August 14, 2014 - 4:38 PM
COLDSTREAM - Employees at a lumber mill in Coldstream saw sudden, lightning-like flashes followed by flames after an electrical malfunction almost burnt down the entire facility.
Investigators believe they have found the cause of Tuesday’s vicious fire at Coldstream Lumber, just off Highway 6 on Ricardo Road.
Coldstream fire chief Shane Code says a combination of eye witness accounts and lab tests have left investigators convinced a catastrophic failure in the fuse boxes caused electrical arcing — discharges of current — which sparked the fire.
“With wood and dry materials all around, once it caught, it rolled,” Code says. “The initial attack team from the mill thought they could handle it with fire extinguishers but it was growing too fast and was too big for them to get a handle on it.”
Luckily, none of the approximately 20-30 employees who had just begun their shifts were seriously hurt. One person was taken to Vernon Jubilee Hospital for smoke inhalation.
“It could have been a lot worse, this could have killed people and done a lot of damage,” Code says.
He credits a fast response time, tireless crews and the cooperation of six different departments with suppressing the challenging fire. Surrounded by dry grasslands and farmer’s fields, a big concern was floating embers starting an interface fire.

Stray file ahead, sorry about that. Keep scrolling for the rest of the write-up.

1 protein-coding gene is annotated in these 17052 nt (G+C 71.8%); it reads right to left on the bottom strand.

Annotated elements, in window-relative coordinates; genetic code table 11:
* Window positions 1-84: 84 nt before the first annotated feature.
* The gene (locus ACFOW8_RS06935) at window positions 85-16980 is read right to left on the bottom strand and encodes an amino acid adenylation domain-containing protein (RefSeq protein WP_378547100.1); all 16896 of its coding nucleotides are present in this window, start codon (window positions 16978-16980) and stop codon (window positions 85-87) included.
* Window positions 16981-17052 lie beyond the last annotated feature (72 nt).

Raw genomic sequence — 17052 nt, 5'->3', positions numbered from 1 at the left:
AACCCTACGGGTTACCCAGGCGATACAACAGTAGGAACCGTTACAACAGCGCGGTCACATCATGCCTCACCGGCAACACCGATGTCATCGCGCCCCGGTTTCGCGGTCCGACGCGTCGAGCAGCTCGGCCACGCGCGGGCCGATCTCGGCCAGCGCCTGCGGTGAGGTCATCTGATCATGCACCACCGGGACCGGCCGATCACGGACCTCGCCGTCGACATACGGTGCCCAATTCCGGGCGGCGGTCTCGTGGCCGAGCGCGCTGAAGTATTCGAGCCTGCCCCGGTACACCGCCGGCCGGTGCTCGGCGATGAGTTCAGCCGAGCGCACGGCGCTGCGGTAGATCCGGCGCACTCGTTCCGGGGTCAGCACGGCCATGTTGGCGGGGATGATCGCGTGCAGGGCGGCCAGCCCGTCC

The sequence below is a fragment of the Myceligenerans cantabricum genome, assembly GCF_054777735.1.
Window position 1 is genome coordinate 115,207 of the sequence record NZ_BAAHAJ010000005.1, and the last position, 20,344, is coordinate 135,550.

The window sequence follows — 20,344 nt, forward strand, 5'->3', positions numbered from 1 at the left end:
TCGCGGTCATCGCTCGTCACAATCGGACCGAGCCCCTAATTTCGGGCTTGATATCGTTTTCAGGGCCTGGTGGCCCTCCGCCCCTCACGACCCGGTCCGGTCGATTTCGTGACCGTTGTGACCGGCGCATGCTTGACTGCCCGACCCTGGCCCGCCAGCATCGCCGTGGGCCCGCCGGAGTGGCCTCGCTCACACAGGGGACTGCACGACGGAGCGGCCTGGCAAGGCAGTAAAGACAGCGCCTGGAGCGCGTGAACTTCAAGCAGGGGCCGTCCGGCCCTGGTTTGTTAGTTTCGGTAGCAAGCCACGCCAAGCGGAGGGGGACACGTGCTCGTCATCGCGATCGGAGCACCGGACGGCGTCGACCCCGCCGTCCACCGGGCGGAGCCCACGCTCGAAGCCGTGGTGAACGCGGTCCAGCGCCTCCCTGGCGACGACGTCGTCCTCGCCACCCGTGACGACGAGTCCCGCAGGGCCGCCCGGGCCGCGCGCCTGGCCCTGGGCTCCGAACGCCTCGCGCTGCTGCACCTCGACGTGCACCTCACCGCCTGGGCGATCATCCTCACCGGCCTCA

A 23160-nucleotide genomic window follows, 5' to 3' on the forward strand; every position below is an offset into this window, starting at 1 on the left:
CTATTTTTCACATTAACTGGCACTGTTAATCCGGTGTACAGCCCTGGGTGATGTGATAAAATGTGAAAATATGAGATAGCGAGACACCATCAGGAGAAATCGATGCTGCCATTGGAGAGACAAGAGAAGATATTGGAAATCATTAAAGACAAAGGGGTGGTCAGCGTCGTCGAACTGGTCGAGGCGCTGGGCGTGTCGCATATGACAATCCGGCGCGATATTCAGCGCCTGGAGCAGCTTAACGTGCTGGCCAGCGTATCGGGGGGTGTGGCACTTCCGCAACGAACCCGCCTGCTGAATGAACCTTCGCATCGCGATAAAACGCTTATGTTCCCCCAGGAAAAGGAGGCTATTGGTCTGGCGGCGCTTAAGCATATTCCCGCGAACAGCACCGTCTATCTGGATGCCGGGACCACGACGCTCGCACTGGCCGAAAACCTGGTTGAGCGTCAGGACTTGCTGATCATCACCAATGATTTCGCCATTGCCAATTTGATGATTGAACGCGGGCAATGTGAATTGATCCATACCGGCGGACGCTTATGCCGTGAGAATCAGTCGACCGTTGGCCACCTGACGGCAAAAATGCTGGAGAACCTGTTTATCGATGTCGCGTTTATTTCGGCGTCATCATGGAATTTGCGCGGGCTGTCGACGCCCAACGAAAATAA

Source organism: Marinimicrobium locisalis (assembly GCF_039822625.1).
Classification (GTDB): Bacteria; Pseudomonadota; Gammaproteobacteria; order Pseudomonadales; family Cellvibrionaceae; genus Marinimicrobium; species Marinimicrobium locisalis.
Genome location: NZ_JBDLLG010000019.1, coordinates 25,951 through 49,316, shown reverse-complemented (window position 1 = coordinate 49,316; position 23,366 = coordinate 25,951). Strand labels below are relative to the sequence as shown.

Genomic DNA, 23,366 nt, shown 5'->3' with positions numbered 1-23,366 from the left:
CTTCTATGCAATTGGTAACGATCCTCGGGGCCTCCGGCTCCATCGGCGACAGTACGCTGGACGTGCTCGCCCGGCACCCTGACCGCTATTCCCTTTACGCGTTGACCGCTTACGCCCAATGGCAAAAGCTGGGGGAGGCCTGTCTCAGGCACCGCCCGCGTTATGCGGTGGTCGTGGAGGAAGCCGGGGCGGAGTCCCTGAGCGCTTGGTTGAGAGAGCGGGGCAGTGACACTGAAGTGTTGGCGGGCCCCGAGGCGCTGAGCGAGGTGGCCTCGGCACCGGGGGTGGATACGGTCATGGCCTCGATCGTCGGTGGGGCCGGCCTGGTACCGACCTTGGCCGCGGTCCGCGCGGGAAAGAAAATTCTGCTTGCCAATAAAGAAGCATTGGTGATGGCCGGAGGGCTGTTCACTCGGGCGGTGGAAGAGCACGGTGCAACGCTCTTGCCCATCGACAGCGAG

“We had dead dry, mid-August conditions after a fairly robust summer of fires,” Code says.
Access was another issue; the road leading to the mill was narrow and attack points were limited. One crew was stationed by a set of railway tracks next to the mill, spraying water on the building. They had contacted CN to shut down the railway, yet in the middle of fire suppression, they heard a train.
“We had equipment on the tracks and a train coming,” Code says, adding the driver was able to pull the train to a stop before reaching the scene.
Getting water to the crews was also difficult. With no fire hydrant in the immediate vicinity, they had to shuttle it in from another corner of the property.
“We had five tenders from different fire departments shuttling the water, basically doing a Nascar loop, going as fast as they could to fill those tanks,” Code says.
Meanwhile, other firefighters were working to remove the many fuels — pallets and other wooden materials — from the path of the fire.
“I had just enough firefighters if everyone kept working and didn’t take a break we could do it. We were really fighting hard with what we had,” he says.
The kiln, where the fire started, was destroyed in the fire and about 10 per cent of the wood product at the mill was also lost. Code says there is hundreds of thousands of dollars worth of damage.
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News from © InfoTel News Ltd, 2014